I’d smuggle the forbidden text and read it surreptitiously in bed because I knew my parents/ grandparents wouldn’t approve of my trespassing and borrowing without asking. I liked the musty smell of the books, the way the pages whispered when I turned them, the way the illustrations lay perversely beneath diaphanous paper. Despite the buxom space sirens who cavorted on the covers of pulpy paperbacks, Sixties sci-fi couldn’t compete with the deep purple sublimations of diseased consciousness that I found in Poe.
The thing is, though, if it were the gothic that I was craving, I needed only to traipse across the hall and knock on mysterious Miss Capers’ door because she lived in the other apartment in the upstairs of my grandparents’ house. Truth is, I would not have knocked on her door for five dollars, a fortune in those days, because my brother David and I were convinced that she was a witch, and as far as diseased consciousnesses go, Miss Capers could give Bertha Mason, Mr. Rochester’s insane wife in Jane Eyre, a run for her money.
She certainly looked witchlike with her sharp nose and perpetual frown. It seemed that she only possessed two outfits, the one she wore most often a brown, probably woolen, monkish garment, the hood coming to a point pulled up over her stark white hair, even on blistering summer afternoons. Her other outfit consisted of an old-fashioned white blouse and long blue skirt. Her shoes were strange Victorian contraptions, boots, I guess you’d call them, that had several buttons on the side. She looked like she’d stepped out of the pages of a 19th Century Gothic novel.
She rarely left the house, but occasionally you’d spy her walking down the street, hunched over a cane in one hand and a bag in the other. Perpetually belligerent, she’d shake her cane at you if you passed her on the sidewalk. I seem to remember that she was terrified of thunder and lightning. One time my parents took David, my high-school aged aunt Virginia, and me into Miss Capers’ room during a storm, I think to try to comfort her, and she told me the safest thing to do during a thunderstorm was to place your face six inches from a window and to stare out at the rain. It’s the only conversation I ever had with her.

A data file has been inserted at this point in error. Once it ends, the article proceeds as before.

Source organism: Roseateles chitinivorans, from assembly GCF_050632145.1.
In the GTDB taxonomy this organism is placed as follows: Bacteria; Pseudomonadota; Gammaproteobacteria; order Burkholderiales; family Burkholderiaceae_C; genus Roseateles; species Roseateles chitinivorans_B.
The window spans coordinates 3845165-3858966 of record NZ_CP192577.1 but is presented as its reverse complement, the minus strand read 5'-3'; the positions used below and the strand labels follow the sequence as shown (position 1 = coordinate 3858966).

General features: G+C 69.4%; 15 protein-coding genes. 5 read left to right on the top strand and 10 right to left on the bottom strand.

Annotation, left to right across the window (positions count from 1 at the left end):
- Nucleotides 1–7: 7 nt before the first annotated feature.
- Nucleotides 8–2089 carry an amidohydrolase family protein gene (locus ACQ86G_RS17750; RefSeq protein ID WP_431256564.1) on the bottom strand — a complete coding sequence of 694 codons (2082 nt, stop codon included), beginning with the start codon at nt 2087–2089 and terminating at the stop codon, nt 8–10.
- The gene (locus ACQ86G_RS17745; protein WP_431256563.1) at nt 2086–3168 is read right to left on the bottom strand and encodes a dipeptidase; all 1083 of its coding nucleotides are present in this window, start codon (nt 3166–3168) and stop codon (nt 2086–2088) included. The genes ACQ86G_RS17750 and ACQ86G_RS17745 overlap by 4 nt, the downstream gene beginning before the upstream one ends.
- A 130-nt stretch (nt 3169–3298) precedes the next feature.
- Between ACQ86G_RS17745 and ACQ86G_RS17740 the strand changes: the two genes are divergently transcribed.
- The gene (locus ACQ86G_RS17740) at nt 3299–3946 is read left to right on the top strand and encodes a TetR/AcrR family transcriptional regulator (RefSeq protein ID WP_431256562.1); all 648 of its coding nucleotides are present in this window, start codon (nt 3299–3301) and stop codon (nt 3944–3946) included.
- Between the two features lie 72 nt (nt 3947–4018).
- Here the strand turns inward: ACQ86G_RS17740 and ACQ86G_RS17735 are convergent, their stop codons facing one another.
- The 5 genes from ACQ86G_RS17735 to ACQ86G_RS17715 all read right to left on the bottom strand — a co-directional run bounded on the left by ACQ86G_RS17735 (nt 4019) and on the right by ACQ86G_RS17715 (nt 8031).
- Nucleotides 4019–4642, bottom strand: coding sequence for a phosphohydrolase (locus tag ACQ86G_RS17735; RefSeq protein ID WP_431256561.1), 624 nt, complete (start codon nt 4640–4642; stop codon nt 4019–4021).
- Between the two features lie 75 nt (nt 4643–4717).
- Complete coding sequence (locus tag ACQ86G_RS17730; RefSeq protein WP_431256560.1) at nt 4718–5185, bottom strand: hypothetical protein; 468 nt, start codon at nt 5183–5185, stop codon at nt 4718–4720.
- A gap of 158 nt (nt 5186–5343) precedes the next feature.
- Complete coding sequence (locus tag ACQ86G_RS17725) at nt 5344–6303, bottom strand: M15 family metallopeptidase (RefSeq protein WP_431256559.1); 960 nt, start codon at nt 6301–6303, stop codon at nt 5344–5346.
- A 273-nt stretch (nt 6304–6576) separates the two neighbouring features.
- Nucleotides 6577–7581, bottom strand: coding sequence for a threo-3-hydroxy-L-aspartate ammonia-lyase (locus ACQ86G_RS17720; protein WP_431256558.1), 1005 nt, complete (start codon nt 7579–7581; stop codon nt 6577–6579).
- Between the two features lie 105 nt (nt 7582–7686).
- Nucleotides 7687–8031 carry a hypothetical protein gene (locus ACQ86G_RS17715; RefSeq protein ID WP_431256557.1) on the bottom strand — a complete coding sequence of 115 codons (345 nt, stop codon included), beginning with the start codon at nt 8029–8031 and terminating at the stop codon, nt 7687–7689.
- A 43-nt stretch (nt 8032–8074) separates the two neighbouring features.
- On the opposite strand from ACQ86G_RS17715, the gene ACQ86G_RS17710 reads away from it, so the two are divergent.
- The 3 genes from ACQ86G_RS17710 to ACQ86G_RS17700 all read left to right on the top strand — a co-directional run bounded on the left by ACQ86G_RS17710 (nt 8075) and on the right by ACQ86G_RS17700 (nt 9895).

Eventually, a smell began to emanate from Miss Capers’ room, which we thought might be accumulated garbage, but when the smell metastasized into a stench, my father knocked, then pounded on the door, eventually forcing it open. I wasn’t there at the time, but what he found was Miss Capers sitting with her leg wrapped in newspapers, gangrenous, terrible to behold, literally rotting.
Of course, my parents called for an ambulance, and from what I understand, the leg was amputated, and she survived, but was taken away somewhere to live out the rest of her days and nights under some sort of supervision.
Miss Capers would have made an excellent ghost, moaning in that room whenever a thunderstorm passed, but the house has been redone, been spiffed up with all its gothic traces effaced, an incongruous setting for a specter. They should have kept that library, though. It was really something. Perhaps if I ever become a ghost, I’ll haunt it, aggrieved that the books shelves have been replaced with prissy wainscoting.
 According to legend, the second man would trade firecrackers to naive newcomers to town for a pair of their underwear and a photograph of them. He would say, “I’ll give you 50 pack of firecracker for your drawers.” If successful in the transaction, he would tie the underwear (always tightie whities) behind his bike, place the photograph of the victim in the underwear, and pedal his bicycle all over town. There was a local band fronted by the late Jerry Stimpson who adapted Yardbirds hit “For Your Love” into “For Your Drawers.”
Also, I realize that “crone” has fallen into disfavor because of its sexist connotations, but I use it here anyway because, well, she fit precisely the definition, especially the bad-tempered part.
 It’s still there, across the street from Bethany Methodist Church.